Foreign Policy Guide - Foreign Policy: Mexico Mexican...

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Foreign Policy: Mexico Mexican Revolution, Diaz, Huerta, Carranza Diaz was ruler of Mexico for 34 years, and caused much terror and bloodshed. Many people fled to the U.S. to plan a revolution. Huerta, in 1913, overthrew Diaz as dictator and had him murdered. Carranza was the leader of the forces against Huerta. The Mexican Revolution was an unstable situation that led to distrust between the U.S. and Mexico. Mexican Migration to the U.S. In the 1800's, Mexicans began moving north to work in agriculture. In the 1920's, they moved into the cities. Men outnumbered women. They faced racial discrimination from Whites. Pancho Villa, General Pershing 1916 - Villa attacked Columbus, New Mexico and Pershing was directed to follow him into Mexico. Pershing met with resistance and eventually left without finding Pancho Villa. o Latin America Blaine’s “Big Sister” policy: Open LA markets to Yankee traders. Colombia Panama Revolution The Isthmus of Panama had been part of Columbia. U.S. tried to negotiate with Columbia to build the Panama Canal. Columbia refused, so U.S. encouraged Panama to revolt. Example of Big Stick diplomacy. Venezuela Venezuelan boundary dispute Dispute between the U.S. and Britain involving the point at which the Venezuela / Columbia border was drawn. Britain eventually won the dispute. Venezuelan Crisis 1902 - England, Germany and Italy had blockaded Venezuelan ports because Latin American countries failed to make payments on debts owed to foreign banks. U.S. invoked the Monroe Doctrine and pressured the European powers to back off. o Pacific Hawaii 1820, first missionaries came to here. Cleveland and Hawaii President Cleveland did not want to forcibly annex Hawaii, so he waited five years to do so. McKinley finally did it. Cleveland felt the annexation overstepped the federal government's power.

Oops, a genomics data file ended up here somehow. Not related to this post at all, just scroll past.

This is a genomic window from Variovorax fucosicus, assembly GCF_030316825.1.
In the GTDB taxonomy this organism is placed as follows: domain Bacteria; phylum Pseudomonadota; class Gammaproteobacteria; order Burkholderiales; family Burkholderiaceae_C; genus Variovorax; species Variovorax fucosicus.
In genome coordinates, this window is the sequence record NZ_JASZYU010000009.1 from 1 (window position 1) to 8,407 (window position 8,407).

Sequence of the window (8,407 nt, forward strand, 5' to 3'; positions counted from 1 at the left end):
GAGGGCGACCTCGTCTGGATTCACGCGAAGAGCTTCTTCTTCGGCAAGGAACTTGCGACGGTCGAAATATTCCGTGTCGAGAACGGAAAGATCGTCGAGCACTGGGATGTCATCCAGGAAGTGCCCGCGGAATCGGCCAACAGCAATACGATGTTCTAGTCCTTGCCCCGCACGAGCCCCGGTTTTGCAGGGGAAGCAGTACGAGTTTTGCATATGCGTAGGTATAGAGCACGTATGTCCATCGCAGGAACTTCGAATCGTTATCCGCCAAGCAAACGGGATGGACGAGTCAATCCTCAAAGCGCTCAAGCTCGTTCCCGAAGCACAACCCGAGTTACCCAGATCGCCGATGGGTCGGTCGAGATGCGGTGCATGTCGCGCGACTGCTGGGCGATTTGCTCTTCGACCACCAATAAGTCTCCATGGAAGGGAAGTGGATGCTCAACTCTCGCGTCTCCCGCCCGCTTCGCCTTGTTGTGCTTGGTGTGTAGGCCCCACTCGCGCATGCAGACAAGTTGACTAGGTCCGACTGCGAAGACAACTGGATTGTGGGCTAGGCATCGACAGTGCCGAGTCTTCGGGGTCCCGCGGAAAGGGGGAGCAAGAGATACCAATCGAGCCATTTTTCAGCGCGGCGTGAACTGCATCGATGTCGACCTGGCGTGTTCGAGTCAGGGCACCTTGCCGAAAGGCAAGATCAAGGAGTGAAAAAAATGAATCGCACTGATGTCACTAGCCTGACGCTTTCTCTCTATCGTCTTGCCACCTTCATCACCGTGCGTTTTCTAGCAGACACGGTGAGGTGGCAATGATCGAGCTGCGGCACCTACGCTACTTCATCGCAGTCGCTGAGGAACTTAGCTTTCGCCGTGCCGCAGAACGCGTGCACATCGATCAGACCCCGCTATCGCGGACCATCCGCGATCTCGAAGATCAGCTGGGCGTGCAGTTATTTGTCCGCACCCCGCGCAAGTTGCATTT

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Foreign Policy Guide - Foreign Policy: Mexico Mexican...

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